Paul Ryan Tax Cut Showcase Upstaged by Trump Tariff Announcement

White House shrugs off rift over tariffs with Speaker Paul Ryan

House Speaker Paul Ryan agreed that the USA needs to take action against "abusers of trade" like China, accusing them of engaging in practices of "dumping and transhipping" of aluminum and steel.

A top Senate Republican is expressing deep concerns that President TrumpDonald John TrumpAccuser says Trump should be afraid of the truth Woman behind pro-Trump Facebook page denies being influenced by Russians Shulkin says he has White House approval to root out "subversion" at VA MORE's latest call for tariffs will undermine the tax-cut law expected to bolster the nation's economic growth.

"I disagree with this action and fear its unintended consequences", House Speaker Paul Ryan said. Ryan stated. "And so, what we're encouraging the administration to do is to focus on what is clearly a legitimate problem and to be more surgical in its approach so we can go after the true abusers".

European Union leader Jean-Claude Juncker also warned President Trump against imposing the tariffs, saying that EU nations would retaliate by placing similar tariffs on US imported products like Kentucky bourbon and blue jeans.

His colleague Mike Lee, of the ultra-conservative Tea Party, immediately claimed congressional powers as defined in the Constitution's first article - which says the power to tax belongs to the legislature - promising "to make sure these tax hikes are never enforced".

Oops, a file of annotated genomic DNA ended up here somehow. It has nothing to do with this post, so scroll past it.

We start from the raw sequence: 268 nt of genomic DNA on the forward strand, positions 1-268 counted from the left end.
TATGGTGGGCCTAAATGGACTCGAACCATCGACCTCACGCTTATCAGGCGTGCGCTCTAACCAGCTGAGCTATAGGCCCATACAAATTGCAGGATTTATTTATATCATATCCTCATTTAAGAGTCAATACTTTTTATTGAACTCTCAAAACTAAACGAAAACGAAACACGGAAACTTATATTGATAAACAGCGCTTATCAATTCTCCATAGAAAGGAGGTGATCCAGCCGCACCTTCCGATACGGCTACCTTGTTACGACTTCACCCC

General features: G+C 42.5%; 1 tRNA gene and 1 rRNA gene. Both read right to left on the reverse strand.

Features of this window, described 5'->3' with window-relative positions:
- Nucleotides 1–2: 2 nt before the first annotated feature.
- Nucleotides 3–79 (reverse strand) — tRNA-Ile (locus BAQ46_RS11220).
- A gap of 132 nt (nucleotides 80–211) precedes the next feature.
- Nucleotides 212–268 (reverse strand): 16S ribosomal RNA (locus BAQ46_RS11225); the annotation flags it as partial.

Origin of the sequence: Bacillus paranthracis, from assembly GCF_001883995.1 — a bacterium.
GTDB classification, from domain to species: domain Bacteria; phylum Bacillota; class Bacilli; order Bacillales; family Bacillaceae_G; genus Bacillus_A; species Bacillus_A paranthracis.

Republicans do not like these tariffs. The tariffs will take effect in 15 days.

Trump moreover found little support among Democrats, even though that party is historically more protectionist.

Lawmakers from both parties said Trump's action on trade would hurt the economy and increase prices for consumers and businesses. And Sen. Jeff Flake said he was already working on legislation to nullify the tariffs.

And with midterm elections looming, the extraordinary backlash from the president's Republican Party sets up a showdown between the chief executive and his own majority lawmakers. He said he plans legislation that would nullify them. "Going ahead, that could all be reversed with a trade war", Flake said. "Far more jobs will be lost for other factory workers", Sasse said.

Canada and Mexico will initially be exempt from the tariffs, but both House Speaker Paul Ryan and Senate Majority Leader Mitch McConnell said the scope of the tariffs is still too broad.